Well, I think it benefited women going into the profession. I was kind of off in a side path, being in research and being with this one group of people. I don’t want to say it wasn’t important to me, because it was. I mean, it was very nice to know there were other women in the profession, but it wasn’t as necessary to me as it might have been for women who wanted to be in larger firms or firms that had more mainstream concerns. I don’t know if that’s the right word.

Kata:

Sure. So in other words, you were very comfortable with your job experiences.

Solomon:

I was. And again, I have to say, I just think I was so fortunate.

Kata:

Working with progressive-minded —

Solomon:

Yes, yes.

Kata:

coworkers.

Solomon:

Yes.

Being a Mentor

Kata:

Do you feel that you were a mentor to someone else, either within SWE or outside of SWE in any way?

Solomon:

I hope so. During the ‘70s — well no, during part of the ‘60s, too, I did quite a bit of visiting chapters, SWE chapters, in different universities. I talked to any number of groups. I did some research on early women engineers. So one of my talks was about the people we could — I mean, going back to Kate Gleason, back in the —

Kata:

Oh, sure.

Solomon:

you know, back in Rochester, and Bertha Lamme. And I forget some of the other names.

Kata:

Some of the 19th Century —

Solomon:

Emily Roebling, you know, who helped her husband build the Brooklyn Bridge. I did some research on that, too. So in these talks and in these trips I took to the various SWE groups and other groups that were interested, there was an enthusiasm that seemed to come out of the audience. And I thought, you know, this is good. I really enjoyed that particular role. I really did.

And then in one of those books there was an article written by a woman who had been to one of those talks, and she mentioned one of the talks. And I just discovered that, what, a few years ago. That was so gratifying, so gratifying.

Work / Life Balance

Kata:

So you were saying earlier that it was kind of a complicated schedule that you had.

Solomon:

(laughs) That was fun. That was fun.

Kata:

How were you able to balance, you know, time to SWE, time to other organizations, commuting, and just your personal life in general?

Solomon:

Well, perhaps I didn’t devote as much time to other organizations. I did devote some time to SWE. Just to explain, my husband was with Xerox. He worked in Rochester as of 1961 and on. I never finished my doctoral work until 1965, so I was working at the Weidlinger organization and working on my thesis. And in fact, I think I still did some course work. So for the first two years, I stayed in the apartment in New York, and my husband had an apartment with a couple of bachelors up in Rochester. I would just go up on weekends.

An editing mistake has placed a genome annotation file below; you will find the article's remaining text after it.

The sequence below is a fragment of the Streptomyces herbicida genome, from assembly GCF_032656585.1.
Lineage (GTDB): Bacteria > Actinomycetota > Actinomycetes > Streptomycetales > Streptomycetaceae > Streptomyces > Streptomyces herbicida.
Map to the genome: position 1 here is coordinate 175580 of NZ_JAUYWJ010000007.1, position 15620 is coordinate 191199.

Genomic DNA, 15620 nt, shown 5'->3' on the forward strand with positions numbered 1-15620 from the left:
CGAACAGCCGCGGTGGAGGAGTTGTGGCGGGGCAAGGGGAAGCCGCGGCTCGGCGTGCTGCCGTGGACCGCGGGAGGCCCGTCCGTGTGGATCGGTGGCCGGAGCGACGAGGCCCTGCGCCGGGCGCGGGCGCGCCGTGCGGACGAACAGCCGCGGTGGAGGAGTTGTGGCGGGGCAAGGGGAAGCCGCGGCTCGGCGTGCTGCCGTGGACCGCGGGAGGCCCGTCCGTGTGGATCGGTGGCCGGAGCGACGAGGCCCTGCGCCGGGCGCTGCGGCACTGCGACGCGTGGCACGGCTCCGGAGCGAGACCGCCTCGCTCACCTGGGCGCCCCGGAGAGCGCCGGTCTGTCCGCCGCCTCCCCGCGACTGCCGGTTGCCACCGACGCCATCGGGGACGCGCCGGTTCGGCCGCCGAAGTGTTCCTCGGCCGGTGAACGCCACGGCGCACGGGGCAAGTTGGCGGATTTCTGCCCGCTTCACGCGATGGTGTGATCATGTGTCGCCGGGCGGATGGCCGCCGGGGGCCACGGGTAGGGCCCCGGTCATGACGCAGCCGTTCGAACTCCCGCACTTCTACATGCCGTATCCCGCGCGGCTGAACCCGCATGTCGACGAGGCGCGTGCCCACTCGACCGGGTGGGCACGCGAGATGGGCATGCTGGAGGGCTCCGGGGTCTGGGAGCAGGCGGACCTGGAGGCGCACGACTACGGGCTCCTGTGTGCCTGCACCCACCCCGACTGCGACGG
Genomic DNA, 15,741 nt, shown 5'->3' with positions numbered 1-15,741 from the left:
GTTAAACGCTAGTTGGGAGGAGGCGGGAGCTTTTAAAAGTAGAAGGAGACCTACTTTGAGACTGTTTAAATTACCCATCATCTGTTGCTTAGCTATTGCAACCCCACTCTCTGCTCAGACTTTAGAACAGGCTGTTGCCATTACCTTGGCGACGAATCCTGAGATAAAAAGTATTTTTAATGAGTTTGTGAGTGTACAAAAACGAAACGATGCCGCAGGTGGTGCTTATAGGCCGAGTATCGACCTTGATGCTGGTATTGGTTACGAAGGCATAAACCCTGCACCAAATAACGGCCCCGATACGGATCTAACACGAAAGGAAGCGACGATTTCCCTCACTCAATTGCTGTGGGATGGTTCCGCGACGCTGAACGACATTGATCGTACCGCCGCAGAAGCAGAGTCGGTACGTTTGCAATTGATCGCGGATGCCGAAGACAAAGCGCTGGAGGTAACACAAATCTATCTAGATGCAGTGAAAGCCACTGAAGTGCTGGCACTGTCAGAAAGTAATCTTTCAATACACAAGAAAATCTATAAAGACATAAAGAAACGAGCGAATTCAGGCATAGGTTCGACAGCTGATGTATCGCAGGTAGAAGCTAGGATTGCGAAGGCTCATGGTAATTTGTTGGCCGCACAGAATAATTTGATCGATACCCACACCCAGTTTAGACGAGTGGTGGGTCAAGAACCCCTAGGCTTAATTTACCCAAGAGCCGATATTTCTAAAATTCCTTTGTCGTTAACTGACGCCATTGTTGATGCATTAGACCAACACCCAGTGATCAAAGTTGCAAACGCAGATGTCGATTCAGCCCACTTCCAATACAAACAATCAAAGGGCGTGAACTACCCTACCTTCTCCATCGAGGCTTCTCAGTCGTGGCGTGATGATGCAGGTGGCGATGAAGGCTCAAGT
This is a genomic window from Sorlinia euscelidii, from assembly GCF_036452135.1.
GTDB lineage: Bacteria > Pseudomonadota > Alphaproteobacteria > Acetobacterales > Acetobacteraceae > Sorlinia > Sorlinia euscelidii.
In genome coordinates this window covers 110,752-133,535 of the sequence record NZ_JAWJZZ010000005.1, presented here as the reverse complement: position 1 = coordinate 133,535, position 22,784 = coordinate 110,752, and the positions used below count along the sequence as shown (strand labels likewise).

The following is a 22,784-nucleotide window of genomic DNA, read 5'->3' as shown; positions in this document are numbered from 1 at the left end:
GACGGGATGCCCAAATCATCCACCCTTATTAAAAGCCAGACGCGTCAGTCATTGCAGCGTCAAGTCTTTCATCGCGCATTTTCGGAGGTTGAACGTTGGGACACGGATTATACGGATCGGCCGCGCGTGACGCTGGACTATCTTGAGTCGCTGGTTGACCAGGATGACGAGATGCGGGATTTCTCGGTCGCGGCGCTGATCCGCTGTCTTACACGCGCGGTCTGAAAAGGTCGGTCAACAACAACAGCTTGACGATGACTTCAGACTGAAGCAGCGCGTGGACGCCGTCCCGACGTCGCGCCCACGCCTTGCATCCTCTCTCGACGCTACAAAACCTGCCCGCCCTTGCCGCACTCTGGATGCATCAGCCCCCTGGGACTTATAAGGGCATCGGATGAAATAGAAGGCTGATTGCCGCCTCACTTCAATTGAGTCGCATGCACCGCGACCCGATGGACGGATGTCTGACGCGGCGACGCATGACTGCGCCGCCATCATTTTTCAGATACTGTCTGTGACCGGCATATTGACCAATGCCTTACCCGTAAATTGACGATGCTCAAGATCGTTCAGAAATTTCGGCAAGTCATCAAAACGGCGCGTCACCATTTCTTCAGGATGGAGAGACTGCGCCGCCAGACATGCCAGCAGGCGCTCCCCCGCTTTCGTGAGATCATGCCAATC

Then I moved up to Rochester, but would fly to New York on Tuesday morning, work at Weidlinger, spend Tuesday night with my mother; Wednesday work at Weidlinger, spend Wednesday night out at my mother’s home; Thursday, work at Weidlinger; Thursday night, fly home. I was never gone more than two days out of the week.

Kata:

Wow.

Solomon:

But flying was very cheap then. (laughs) And so it really — you know, it made economic sense, it really did. And I loved the work. And then one semester — I mean, one semester — this was really crazy — I had been teaching on Mondays and Fridays at the University of Rochester. And then I had a friend at Swarthmore, and he said, “Well, would you like to get an undergraduate course,” because I had been teaching the graduate courses. And I said, “Sure, that would be fun.” So I mixed into this one lecture on Tuesday morning at Swarthmore.

Kata:

Oh, my goodness.

Solomon:

So I would fly to Philadelphia, lecture, and then take the train to New York and work in the afternoon, and then work... So it was fine, until one week I wound up in Pittsburgh, and Swarthmore was outside of Philadelphia, but the weather was bad, and we had to land. And my class was in Philadelphia, and I was in Pittsburgh. So I thought, “You know this is crazy,” so I didn’t do it again. (laughs) That’s youthful enthusiasm.

Kata:

Wow. That does seem like a class that could have taken its toll.

Solomon:

Yeah. Well, it did. And I’m not sure why I did it, except it was just something that appeared, and I went, “Oh, that would be fun.”

Kata:

And you enjoyed it?

Solomon:

I enjoyed it, yeah, yeah.

Kata:

There’s so much to cover.

Solomon:

I know.

Kata:

I’m going back and forth through a couple of these topics.

Solomon:

That’s all right, yes.

International Conference of Women Engineers

Kata:

The International Conference of Women Engineers [ICWES] —

Solomon:

Oh, that was wonderful, yes.

Kata:

you being involved in the planning of the first conference —

Solomon:

Yes, yes.

Kata:

Can you talk about the planning stages of that, and just kind of the atmosphere, the buildup of that, and then the event itself?

Solomon: